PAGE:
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Re: The Littlest Livebearer
Nice article Dave. Thank You do you have further plans for it ? Can we
put it on the website.
> The Littlest
> Madera, CA
dahall at lightspeed_net
>>From the bayous of Louisiana to the swamps and ditches of Florida and
>to the ponds of southeastern North Carolina the Least killie,
>formosa, lives its life relatively unnoticed because of its diminutive
>size. Yet this little livebearer deserves to be noticed by aquarists
>is easily kept and requires little attention.
>I have kept this little fish off and on for years and it has been one
>favorites because it is hardy and tolerates a variety of water
>so it can be kept it many places with local water. Temperature is not
>critical issue as with most native fish it tolerates a wide range of
>temperatures in its native range. In fact I once collected it in the
>Panhandle of Florida when it was so cold that the little fish froze to
>net when lifted out of the water, but recovered quite nicely when I
>in the water in my collecting bucket! H. formosa does well in
>that most tropical fish prefer 65 to 80 degrees Fahrenheit.
>I have collected the Least killie on several occasions in Florida and
>variety of locations from ditches in the panhandle to lakes in south
>central. In every instance they were most abundant in the aquatic
>vegetation. I believe plants are a must in the H. formosa tank so
>adult feel comfortable and that the babies can hide. During courtship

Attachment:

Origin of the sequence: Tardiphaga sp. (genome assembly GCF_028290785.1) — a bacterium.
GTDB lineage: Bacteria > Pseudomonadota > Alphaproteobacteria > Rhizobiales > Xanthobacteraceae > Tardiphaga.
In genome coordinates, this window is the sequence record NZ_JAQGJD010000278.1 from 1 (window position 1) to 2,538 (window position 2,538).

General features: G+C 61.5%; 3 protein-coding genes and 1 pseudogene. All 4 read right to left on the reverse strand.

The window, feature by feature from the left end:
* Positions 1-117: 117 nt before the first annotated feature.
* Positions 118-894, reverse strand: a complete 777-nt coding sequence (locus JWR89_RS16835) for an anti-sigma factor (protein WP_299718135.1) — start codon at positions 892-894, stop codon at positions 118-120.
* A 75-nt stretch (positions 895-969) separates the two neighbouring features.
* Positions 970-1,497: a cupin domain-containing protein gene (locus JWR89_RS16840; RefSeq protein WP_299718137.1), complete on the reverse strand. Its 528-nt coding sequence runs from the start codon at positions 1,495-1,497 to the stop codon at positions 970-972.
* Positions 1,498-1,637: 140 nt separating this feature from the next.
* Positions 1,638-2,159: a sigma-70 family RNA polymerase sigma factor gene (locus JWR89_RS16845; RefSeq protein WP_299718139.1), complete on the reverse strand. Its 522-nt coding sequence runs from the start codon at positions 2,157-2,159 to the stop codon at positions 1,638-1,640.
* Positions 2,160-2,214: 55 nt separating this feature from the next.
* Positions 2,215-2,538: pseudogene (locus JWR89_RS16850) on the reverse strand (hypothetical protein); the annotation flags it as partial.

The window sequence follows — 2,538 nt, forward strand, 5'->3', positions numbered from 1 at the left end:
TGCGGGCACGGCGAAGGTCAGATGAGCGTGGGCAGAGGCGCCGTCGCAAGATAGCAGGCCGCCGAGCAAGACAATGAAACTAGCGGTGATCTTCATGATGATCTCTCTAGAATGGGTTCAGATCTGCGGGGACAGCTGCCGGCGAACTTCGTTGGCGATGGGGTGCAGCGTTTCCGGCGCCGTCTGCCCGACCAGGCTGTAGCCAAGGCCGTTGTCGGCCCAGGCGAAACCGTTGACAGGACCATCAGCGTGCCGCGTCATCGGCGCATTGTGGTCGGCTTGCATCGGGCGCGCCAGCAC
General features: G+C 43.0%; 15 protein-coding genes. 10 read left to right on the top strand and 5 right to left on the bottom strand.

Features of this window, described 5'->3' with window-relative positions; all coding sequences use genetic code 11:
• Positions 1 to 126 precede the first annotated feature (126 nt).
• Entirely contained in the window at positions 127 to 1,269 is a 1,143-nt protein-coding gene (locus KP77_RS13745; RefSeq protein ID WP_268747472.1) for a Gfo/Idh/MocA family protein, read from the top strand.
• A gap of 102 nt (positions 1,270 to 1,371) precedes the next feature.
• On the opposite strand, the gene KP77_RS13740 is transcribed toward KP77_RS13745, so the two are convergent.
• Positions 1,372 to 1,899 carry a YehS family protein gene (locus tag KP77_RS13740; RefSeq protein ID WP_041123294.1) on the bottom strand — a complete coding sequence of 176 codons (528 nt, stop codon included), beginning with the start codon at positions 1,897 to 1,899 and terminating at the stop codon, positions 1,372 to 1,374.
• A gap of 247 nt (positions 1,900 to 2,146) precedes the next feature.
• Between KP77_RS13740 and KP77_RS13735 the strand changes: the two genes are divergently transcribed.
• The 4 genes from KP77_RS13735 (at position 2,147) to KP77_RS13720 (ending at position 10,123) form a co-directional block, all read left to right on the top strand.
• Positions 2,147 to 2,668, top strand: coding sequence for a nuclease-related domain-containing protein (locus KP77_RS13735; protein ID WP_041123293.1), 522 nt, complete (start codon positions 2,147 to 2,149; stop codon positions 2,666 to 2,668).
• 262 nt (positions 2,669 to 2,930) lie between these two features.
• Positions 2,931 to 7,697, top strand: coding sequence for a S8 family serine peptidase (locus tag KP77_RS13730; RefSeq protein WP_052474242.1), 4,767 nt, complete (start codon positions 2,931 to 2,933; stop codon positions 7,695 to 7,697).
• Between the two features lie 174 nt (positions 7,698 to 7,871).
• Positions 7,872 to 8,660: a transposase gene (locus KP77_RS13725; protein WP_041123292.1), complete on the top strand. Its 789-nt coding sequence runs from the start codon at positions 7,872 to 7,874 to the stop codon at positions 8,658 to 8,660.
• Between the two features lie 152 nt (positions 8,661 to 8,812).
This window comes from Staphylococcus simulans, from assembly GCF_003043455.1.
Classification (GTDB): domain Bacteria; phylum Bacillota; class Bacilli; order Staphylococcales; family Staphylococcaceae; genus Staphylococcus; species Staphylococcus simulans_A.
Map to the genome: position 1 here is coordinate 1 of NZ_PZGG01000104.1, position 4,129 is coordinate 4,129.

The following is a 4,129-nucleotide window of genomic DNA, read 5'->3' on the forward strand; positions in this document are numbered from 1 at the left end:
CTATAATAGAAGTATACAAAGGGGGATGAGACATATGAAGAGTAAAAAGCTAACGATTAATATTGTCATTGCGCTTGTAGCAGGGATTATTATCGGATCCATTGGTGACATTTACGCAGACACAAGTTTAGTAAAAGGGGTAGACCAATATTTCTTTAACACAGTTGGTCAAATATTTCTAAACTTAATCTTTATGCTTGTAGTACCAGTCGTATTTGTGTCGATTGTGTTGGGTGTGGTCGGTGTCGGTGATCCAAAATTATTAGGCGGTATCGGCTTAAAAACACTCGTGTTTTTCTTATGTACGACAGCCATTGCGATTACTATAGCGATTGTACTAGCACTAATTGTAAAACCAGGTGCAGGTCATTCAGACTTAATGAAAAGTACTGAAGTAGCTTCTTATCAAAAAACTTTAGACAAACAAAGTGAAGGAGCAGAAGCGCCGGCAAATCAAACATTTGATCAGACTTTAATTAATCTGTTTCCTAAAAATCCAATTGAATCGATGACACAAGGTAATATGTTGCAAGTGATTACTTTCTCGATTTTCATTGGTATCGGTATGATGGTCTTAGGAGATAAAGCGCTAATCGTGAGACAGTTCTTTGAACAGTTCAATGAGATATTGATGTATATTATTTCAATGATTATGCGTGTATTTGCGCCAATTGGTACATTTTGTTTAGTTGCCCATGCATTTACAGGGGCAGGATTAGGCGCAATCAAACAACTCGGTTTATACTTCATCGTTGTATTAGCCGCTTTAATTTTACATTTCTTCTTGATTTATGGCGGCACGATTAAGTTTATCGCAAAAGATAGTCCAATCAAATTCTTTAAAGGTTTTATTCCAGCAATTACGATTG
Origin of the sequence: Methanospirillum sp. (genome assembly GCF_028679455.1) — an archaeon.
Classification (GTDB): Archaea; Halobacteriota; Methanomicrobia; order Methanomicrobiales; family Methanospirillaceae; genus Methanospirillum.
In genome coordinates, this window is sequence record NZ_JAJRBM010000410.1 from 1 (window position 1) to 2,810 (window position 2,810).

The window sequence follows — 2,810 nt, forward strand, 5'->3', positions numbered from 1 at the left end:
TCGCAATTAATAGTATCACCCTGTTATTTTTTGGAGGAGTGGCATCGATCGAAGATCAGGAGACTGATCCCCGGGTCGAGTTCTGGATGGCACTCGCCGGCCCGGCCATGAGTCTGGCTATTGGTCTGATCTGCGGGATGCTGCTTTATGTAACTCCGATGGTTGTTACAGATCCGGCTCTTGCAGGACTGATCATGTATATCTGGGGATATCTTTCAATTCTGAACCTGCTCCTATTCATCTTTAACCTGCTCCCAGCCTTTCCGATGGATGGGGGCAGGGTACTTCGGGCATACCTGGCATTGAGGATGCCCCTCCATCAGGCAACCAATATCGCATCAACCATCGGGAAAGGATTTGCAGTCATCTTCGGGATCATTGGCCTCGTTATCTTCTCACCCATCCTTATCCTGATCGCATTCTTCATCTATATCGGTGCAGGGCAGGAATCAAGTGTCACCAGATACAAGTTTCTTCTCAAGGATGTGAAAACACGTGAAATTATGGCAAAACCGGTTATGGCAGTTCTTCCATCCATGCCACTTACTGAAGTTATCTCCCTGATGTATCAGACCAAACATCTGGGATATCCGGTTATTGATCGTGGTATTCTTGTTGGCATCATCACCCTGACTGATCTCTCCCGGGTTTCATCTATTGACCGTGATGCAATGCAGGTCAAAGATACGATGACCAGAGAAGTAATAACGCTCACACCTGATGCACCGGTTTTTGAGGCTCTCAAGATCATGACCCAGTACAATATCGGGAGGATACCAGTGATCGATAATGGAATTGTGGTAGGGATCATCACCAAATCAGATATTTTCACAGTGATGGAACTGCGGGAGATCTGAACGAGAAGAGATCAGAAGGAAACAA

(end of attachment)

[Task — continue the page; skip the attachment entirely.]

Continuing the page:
>males can become quite aggressive toward other males as well as toward
>females and so adequate cover should be provided. In good condition
>fish breed often, like many livebearers, but the female Least killies
>birth to several fry over a period of 3 to 4 days. Parents rarely eat
>their young and the babies will feed on infusoria found on algae,
>This little livebearer should have a tank of its own unless a suitable
>tankmate can be found that will not eat them as the females rarely
>1/5 inches and the males are only about 4/5 of an inch. Filtration is
>critical because H. formosa is usually often found in locations with
>oxygen levels. Regular water changes are highly recommended and are
>beneficial to the health of the fish.
>These are not beautiful fish but are far from ugly. They are
>with a broad black stripe running the length of the fish. The black
>on the dorsal and anal fins are very conspicuous and occasionally one
>find a mottled form. It has been reported that H. formosa has been
>with red spots and some take on a light golden hue.
>The Least killie is an easy fish to keep and an easy fish to breed.
>would be a good fish to use to introduce aquarists to the joys of
>fish keeping. I believe as more people discover this little
>will become a favorite of others. If you haven't tried H. formosa you
>in for a treat.
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